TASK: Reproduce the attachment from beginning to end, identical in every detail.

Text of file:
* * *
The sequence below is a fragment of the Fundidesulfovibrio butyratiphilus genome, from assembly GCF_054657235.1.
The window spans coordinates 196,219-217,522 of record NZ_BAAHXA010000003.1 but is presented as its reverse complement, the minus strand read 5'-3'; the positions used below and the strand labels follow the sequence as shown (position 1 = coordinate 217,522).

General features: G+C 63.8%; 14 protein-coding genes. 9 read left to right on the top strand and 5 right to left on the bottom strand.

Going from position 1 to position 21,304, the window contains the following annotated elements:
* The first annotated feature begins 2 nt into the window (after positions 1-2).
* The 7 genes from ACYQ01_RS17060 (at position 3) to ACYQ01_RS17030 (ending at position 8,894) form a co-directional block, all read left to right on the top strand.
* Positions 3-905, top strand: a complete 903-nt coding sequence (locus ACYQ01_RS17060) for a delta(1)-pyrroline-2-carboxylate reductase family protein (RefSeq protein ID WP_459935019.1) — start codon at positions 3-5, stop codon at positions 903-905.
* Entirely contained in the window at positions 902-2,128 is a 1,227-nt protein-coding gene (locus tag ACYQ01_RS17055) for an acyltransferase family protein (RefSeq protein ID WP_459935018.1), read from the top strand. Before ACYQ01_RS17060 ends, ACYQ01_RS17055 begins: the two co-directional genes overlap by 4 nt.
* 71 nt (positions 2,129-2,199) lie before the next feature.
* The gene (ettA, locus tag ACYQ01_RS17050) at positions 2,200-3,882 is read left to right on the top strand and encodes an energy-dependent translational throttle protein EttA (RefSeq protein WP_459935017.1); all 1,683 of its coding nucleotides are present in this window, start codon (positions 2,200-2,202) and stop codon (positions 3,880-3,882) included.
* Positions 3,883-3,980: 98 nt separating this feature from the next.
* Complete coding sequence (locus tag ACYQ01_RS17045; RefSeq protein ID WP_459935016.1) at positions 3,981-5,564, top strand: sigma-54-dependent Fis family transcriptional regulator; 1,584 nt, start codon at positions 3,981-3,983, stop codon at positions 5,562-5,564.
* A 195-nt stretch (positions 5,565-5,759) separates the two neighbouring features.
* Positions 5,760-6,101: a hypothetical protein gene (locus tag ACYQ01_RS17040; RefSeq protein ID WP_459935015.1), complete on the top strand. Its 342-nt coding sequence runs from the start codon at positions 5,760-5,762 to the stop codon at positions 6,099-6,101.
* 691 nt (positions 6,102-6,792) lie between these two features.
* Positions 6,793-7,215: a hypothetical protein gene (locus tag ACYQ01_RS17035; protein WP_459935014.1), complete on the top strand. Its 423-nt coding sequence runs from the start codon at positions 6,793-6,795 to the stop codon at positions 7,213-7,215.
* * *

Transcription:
The sequence below is a fragment of the Fundidesulfovibrio butyratiphilus genome, from assembly GCF_054657235.1.
The window spans coordinates 196,219-217,522 of record NZ_BAAHXA010000003.1 but is presented as its reverse complement, the minus strand read 5'-3'; the positions used below and the strand labels follow the sequence as shown (position 1 = coordinate 217,522).

General features: G+C 63.8%; 14 protein-coding genes. 9 read left to right on the top strand and 5 right to left on the bottom strand.

Going from position 1 to position 21,304, the window contains the following annotated elements:
* The first annotated feature begins 2 nt into the window (after positions 1-2).
* The 7 genes from ACYQ01_RS17060 (at position 3) to ACYQ01_RS17030 (ending at position 8,894) form a co-directional block, all read left to right on the top strand.
* Positions 3-905, top strand: a complete 903-nt coding sequence (locus ACYQ01_RS17060) for a delta(1)-pyrroline-2-carboxylate reductase family protein (RefSeq protein ID WP_459935019.1) — start codon at positions 3-5, stop codon at positions 903-905.
* Entirely contained in the window at positions 902-2,128 is a 1,227-nt protein-coding gene (locus tag ACYQ01_RS17055) for an acyltransferase family protein (RefSeq protein ID WP_459935018.1), read from the top strand. Before ACYQ01_RS17060 ends, ACYQ01_RS17055 begins: the two co-directional genes overlap by 4 nt.
* 71 nt (positions 2,129-2,199) lie before the next feature.
* The gene (ettA, locus tag ACYQ01_RS17050) at positions 2,200-3,882 is read left to right on the top strand and encodes an energy-dependent translational throttle protein EttA (RefSeq protein WP_459935017.1); all 1,683 of its coding nucleotides are present in this window, start codon (positions 2,200-2,202) and stop codon (positions 3,880-3,882) included.
* Positions 3,883-3,980: 98 nt separating this feature from the next.
* Complete coding sequence (locus tag ACYQ01_RS17045; RefSeq protein ID WP_459935016.1) at positions 3,981-5,564, top strand: sigma-54-dependent Fis family transcriptional regulator; 1,584 nt, start codon at positions 3,981-3,983, stop codon at positions 5,562-5,564.
* A 195-nt stretch (positions 5,565-5,759) separates the two neighbouring features.
* Positions 5,760-6,101: a hypothetical protein gene (locus tag ACYQ01_RS17040; RefSeq protein ID WP_459935015.1), complete on the top strand. Its 342-nt coding sequence runs from the start codon at positions 5,760-5,762 to the stop codon at positions 6,099-6,101.
* 691 nt (positions 6,102-6,792) lie between these two features.
* Positions 6,793-7,215: a hypothetical protein gene (locus tag ACYQ01_RS17035; protein WP_459935014.1), complete on the top strand. Its 423-nt coding sequence runs from the start codon at positions 6,793-6,795 to the stop codon at positions 7,213-7,215.